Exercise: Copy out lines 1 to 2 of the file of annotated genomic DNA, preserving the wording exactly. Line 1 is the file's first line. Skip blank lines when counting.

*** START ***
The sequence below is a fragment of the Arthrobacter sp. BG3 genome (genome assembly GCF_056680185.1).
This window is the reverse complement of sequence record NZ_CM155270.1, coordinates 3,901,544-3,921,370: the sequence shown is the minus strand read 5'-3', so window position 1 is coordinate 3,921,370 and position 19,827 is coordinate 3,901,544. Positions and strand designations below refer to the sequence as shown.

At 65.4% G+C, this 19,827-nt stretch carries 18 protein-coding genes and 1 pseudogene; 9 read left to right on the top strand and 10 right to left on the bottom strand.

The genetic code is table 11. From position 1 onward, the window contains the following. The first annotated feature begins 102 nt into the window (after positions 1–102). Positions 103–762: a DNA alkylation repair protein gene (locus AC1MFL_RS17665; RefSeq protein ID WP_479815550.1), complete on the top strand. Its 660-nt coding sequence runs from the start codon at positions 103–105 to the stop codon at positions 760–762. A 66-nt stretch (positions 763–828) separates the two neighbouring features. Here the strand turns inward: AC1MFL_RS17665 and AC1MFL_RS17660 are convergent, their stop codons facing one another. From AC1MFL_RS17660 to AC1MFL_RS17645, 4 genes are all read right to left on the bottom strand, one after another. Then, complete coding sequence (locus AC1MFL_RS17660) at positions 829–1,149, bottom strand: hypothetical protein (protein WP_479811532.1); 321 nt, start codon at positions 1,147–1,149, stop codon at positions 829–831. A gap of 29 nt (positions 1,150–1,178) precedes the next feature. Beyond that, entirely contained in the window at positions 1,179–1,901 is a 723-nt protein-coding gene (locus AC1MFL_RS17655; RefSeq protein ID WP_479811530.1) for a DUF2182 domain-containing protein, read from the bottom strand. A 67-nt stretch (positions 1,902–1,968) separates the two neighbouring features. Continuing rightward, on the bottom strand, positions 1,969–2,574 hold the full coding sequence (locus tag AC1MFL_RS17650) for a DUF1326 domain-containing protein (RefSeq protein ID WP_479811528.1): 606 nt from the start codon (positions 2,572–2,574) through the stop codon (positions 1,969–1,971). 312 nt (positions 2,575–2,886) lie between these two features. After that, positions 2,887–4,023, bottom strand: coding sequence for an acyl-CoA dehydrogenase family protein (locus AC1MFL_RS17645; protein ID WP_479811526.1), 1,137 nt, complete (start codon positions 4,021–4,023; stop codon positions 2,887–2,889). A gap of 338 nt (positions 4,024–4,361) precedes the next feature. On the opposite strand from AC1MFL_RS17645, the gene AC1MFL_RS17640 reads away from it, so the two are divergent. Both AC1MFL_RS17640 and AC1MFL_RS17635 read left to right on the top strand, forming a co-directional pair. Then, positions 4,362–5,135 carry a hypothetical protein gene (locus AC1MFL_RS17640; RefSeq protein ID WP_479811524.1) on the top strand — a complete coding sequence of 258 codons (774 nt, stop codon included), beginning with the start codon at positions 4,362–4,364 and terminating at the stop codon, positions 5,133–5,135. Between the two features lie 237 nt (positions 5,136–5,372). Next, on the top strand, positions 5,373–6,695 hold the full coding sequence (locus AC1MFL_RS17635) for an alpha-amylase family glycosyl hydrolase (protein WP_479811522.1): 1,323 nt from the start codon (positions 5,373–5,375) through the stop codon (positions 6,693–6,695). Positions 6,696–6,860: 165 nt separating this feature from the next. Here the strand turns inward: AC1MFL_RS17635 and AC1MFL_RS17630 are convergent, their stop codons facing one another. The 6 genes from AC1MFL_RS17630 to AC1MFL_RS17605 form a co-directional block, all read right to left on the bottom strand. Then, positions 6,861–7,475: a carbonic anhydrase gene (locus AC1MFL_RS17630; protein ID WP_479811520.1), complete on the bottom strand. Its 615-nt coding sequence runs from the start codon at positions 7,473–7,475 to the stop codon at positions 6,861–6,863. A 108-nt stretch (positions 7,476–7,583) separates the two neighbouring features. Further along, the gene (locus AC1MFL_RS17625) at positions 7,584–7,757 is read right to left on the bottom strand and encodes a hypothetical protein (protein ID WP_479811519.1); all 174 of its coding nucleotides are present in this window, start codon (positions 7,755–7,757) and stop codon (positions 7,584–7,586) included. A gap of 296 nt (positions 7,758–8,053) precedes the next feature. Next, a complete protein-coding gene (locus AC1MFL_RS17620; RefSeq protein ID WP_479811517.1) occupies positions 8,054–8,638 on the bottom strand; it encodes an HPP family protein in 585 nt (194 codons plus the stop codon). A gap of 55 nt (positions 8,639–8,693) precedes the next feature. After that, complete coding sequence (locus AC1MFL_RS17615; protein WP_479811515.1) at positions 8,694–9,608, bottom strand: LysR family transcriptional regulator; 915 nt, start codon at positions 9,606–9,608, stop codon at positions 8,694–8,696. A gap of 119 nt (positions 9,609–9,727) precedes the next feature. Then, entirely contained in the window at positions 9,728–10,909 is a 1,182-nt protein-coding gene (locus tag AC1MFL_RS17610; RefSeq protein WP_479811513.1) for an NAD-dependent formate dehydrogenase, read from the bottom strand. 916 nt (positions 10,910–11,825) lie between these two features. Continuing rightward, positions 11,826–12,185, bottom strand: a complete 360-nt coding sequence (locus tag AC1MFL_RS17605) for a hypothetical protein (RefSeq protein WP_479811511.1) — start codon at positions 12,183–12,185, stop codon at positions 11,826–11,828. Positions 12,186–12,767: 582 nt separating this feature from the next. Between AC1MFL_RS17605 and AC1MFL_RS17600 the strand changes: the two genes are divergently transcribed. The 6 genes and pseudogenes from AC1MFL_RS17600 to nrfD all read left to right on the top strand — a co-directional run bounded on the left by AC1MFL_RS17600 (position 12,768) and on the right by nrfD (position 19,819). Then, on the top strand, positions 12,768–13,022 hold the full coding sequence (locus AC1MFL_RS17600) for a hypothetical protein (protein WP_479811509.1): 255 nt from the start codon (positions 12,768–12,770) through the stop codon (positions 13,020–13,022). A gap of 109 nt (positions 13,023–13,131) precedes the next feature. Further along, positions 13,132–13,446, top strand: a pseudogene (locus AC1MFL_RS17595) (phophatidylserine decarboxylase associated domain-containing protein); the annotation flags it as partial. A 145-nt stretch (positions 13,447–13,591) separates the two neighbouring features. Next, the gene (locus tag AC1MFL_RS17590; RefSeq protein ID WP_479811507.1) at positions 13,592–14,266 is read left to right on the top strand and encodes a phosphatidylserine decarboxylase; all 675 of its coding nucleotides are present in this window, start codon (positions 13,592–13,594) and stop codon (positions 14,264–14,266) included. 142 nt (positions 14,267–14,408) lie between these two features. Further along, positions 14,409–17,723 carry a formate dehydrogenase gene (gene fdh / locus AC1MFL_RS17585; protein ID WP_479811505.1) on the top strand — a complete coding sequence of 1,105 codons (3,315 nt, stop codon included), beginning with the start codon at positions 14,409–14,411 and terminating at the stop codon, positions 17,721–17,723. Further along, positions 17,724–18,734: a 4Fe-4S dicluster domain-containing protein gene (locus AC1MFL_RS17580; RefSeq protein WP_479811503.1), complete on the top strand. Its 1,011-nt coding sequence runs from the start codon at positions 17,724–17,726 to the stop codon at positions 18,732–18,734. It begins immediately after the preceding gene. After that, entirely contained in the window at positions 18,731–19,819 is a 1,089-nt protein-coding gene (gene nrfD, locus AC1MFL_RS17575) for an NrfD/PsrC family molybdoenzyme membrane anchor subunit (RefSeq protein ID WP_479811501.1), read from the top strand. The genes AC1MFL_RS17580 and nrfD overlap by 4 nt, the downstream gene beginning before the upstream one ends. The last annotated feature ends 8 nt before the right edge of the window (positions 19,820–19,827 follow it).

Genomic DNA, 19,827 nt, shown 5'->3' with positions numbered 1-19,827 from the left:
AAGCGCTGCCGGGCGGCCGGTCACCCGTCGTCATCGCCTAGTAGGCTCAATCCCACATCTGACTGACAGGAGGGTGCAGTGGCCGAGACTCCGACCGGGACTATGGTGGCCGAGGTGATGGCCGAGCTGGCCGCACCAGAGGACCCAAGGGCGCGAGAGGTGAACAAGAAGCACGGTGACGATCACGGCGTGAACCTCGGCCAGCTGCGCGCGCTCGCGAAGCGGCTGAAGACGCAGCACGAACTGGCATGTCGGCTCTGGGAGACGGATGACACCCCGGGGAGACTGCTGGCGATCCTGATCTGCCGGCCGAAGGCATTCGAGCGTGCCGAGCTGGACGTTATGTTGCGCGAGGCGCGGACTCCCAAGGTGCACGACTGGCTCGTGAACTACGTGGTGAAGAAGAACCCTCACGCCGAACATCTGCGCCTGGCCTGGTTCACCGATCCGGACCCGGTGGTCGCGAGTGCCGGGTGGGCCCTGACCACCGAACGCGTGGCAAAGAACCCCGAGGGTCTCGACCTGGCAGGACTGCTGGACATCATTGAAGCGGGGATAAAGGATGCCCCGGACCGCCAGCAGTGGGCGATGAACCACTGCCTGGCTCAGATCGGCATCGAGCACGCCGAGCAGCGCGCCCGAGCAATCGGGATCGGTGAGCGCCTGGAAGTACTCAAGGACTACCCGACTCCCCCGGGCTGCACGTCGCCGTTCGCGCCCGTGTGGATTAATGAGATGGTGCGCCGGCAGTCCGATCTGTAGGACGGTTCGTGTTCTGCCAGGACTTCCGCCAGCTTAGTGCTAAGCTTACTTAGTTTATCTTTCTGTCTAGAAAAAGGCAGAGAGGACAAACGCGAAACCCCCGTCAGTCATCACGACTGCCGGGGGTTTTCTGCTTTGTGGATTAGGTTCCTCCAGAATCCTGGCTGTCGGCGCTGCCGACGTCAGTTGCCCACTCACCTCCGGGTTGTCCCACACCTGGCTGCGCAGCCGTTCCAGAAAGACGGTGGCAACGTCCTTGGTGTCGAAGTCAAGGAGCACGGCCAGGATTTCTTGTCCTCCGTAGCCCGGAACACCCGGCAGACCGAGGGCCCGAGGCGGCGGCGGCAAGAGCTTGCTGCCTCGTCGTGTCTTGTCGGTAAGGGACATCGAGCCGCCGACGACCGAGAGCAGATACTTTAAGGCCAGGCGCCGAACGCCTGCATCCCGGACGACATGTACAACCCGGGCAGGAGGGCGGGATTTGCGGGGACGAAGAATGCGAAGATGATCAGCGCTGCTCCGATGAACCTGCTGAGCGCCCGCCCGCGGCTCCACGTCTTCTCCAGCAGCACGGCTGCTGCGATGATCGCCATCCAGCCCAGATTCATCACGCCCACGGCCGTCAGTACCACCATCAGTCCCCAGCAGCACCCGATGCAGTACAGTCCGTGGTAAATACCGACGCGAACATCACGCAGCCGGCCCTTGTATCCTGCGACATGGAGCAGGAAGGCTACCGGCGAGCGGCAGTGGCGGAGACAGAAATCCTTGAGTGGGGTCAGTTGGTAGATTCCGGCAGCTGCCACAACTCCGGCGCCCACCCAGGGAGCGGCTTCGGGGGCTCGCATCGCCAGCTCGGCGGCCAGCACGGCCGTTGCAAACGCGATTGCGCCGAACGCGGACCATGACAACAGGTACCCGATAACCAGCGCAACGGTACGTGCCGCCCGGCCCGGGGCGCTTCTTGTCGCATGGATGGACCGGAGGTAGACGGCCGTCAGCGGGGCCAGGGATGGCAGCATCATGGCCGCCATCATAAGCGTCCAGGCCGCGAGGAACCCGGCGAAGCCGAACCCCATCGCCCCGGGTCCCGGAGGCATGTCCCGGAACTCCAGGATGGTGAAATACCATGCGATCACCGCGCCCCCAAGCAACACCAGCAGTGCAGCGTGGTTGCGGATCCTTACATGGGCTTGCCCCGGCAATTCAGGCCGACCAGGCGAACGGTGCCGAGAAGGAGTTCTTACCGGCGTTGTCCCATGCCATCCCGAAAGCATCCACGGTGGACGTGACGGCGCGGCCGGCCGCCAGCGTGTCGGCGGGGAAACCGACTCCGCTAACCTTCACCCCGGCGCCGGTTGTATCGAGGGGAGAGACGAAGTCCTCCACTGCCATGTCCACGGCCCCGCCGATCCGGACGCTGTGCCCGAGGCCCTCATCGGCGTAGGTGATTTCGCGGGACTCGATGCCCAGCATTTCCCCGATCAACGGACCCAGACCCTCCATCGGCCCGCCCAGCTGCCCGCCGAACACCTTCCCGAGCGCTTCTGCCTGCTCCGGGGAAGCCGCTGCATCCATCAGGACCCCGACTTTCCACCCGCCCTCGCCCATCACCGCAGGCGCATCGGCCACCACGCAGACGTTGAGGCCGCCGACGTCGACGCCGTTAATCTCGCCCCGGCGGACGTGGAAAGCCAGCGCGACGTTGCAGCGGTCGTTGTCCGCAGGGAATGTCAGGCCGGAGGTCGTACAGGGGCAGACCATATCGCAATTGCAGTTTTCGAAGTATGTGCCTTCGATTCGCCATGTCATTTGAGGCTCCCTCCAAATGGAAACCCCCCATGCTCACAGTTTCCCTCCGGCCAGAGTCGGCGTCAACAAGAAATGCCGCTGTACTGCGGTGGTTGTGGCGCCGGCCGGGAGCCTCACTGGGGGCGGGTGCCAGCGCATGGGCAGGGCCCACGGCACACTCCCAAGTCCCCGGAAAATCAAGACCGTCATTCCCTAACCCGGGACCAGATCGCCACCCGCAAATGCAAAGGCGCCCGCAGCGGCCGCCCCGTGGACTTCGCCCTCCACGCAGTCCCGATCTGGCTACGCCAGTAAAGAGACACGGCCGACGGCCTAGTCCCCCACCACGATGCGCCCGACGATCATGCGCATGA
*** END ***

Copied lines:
The sequence below is a fragment of the Arthrobacter sp. BG3 genome (genome assembly GCF_056680185.1).
This window is the reverse complement of sequence record NZ_CM155270.1, coordinates 3,901,544-3,921,370: the sequence shown is the minus strand read 5'-3', so window position 1 is coordinate 3,921,370 and position 19,827 is coordinate 3,901,544. Positions and strand designations below refer to the sequence as shown.